In Japan, The Yomiuri Shimbun journalists are known to call potential sources every 10 minutes until they relent, or to stroll into people’s offices demanding attention and information. This approach works well in Japan, where the paper has the requisite name and status, but was totally inappropriate at the United Nations. Nevertheless, Kato-san was adamant that I follow in this tradition. My reputation suffered as I called diplomats over and over, and walked into the offices of high-ranking United Nations staff uninvited. Kato-san’s rants grew in length and intensity as his frustration mounted while I, the recent hire, struggled to find sources: “What the hell are you doing? Did you lie on your resume? You really have a Master’s? I don’t care how well you did in school, in the real world smart people are dime a dozen…” In Japan, you never talk back to your superior, even if you’re right. I apologized and took the abuse. Doing otherwise would make things worse, and I knew this attitude was expected of me at The Yomiuri Shimbun.
As a rookie journalist, I was prone to the occasional careless errors and mistakes. These blunders fueled the flames of anger in Kato-san, who was under immense pressure from the executive staff of The Yomiuri Shimbun to produce immediate results. Pressure was on both of us, from multiple directions. One night early 2014, Kato-san called me at 11:00pm. The annual report of the North Korean Sanctions Committee was out, and our competitors had got their hands on it. He was desperate and ordered me to call everyone, with no avail. The Asahi Shimbun and Kyodo had scooped us yet again. It was not fun. After a year and literally hours of being yelled at over the phone, I had failed in my main objective; however, I was not giving up.
After the report was released, the South Korean Mission organized a press conference based on the report’s findings. Kato-san instructed me to read the report – dense and hundreds of pages long – which outlined details of sanctions, lists of companies in and out of compliance, goods on the list of sanctions, and other technical details. I took my time, read it carefully, and absorbed the entire document. The press conference included many high-level government and U.N. representatives, and provided opportunity to engage in a question and answer session. When the speakers finished their presentation, I raised my hand. Kato-san, sitting next to me, was visibly nervous. Asking a question on North Korea at a setting like this was high stakes for Japan’s premium news outlet. Other journalists were picked before me, but I persisted, and was eventually called on:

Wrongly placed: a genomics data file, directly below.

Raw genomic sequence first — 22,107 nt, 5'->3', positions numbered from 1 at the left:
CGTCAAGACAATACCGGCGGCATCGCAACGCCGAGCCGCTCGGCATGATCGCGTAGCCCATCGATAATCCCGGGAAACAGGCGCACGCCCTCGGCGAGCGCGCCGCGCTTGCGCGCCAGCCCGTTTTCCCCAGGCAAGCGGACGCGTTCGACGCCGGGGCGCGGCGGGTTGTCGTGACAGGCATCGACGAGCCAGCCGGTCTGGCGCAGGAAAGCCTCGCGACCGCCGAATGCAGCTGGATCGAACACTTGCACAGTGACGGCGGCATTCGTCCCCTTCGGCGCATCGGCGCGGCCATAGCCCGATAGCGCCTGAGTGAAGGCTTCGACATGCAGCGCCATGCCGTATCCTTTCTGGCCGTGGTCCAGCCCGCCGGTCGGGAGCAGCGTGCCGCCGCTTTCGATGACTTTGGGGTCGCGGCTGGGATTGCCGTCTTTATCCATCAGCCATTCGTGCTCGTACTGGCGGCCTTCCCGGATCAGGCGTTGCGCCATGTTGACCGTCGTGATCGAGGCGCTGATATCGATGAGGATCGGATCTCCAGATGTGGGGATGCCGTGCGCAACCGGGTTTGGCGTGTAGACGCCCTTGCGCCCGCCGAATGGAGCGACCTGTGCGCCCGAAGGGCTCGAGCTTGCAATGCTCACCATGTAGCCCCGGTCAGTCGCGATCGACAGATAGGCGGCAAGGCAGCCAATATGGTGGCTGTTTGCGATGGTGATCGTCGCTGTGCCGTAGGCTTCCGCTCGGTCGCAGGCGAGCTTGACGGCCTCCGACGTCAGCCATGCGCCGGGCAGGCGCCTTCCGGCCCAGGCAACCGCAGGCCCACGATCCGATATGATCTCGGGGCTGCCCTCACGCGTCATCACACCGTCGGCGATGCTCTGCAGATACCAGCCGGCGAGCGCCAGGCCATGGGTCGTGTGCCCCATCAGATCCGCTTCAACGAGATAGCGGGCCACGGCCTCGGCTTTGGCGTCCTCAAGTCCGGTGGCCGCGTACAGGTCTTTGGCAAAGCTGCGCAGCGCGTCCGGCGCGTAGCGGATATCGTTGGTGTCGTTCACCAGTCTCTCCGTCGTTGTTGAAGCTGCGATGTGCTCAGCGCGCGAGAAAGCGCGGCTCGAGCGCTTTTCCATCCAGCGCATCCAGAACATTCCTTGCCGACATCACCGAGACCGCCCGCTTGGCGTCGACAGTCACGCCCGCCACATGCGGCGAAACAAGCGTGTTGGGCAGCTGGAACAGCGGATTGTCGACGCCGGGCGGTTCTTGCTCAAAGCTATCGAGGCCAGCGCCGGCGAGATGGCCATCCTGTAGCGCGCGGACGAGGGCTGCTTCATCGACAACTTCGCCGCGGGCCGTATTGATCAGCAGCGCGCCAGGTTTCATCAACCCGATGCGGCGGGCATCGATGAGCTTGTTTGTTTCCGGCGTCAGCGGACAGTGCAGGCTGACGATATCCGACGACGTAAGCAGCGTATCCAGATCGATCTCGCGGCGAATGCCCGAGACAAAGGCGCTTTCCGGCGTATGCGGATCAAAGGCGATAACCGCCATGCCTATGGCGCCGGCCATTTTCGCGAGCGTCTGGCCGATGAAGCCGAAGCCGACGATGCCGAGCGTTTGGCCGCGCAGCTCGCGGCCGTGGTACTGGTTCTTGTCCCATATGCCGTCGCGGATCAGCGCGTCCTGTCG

Hi, my name is Matthew Carpenter, a reporter for The Yomiuri Shimbun, a Japanese newspaper. Earlier you said cooperation from the international community towards your work has been increasing the past 15 months. Now, in the report, it says there is a general lack of awareness among the import/export community regarding the Security Council sanctions against North Korea. My question is, if cooperation from the international community has been increasing during the past 15 months, is the awareness among the import/export community regarding the sanctions increasing? If not, what are you doing about it? Thank you.
The Head of the Sanctions Committee responded and was visibly nervous as his voice had lost its tone of confidence. Kato-san did not tell me what he thought about the question and was quiet; however, I was happily surprised when veteran journalists approached me at the reception and congratulated me for having asked the best question at the press conference. I passed by the by the Council on Foreign Relations Korea Expert, who glared at me exclaiming, “That was a hard question!” This high-profile public event proved to be a turning point that bolstered my confidence in my press skills.
With newfound confidence in the method I took bolder steps. During one memorable day at the U.N., in the stakeout area in front of the Security Council with diplomats representing the most powerful Member States lined up, I asked: “Did the Security Council veto of the International Criminal Court referral resolution impact the climate of impunity in Syria?” The Rapporteur clenched his fist and yelled “No! We are not going to criticize the Security Council!” Other journalists began asking similar follow-up questions. At a similar, follow up press conference featuring the representatives of the Syrian Opposition, I asked, “Between the Assad regime and ISIS, which side does the Syrian Opposition consider to be its main enemy?” to which they responded evasively, “we are going to defeat them both!” Word began getting around among the international community that this Japanese-speaking American journalist asked good and hard questions.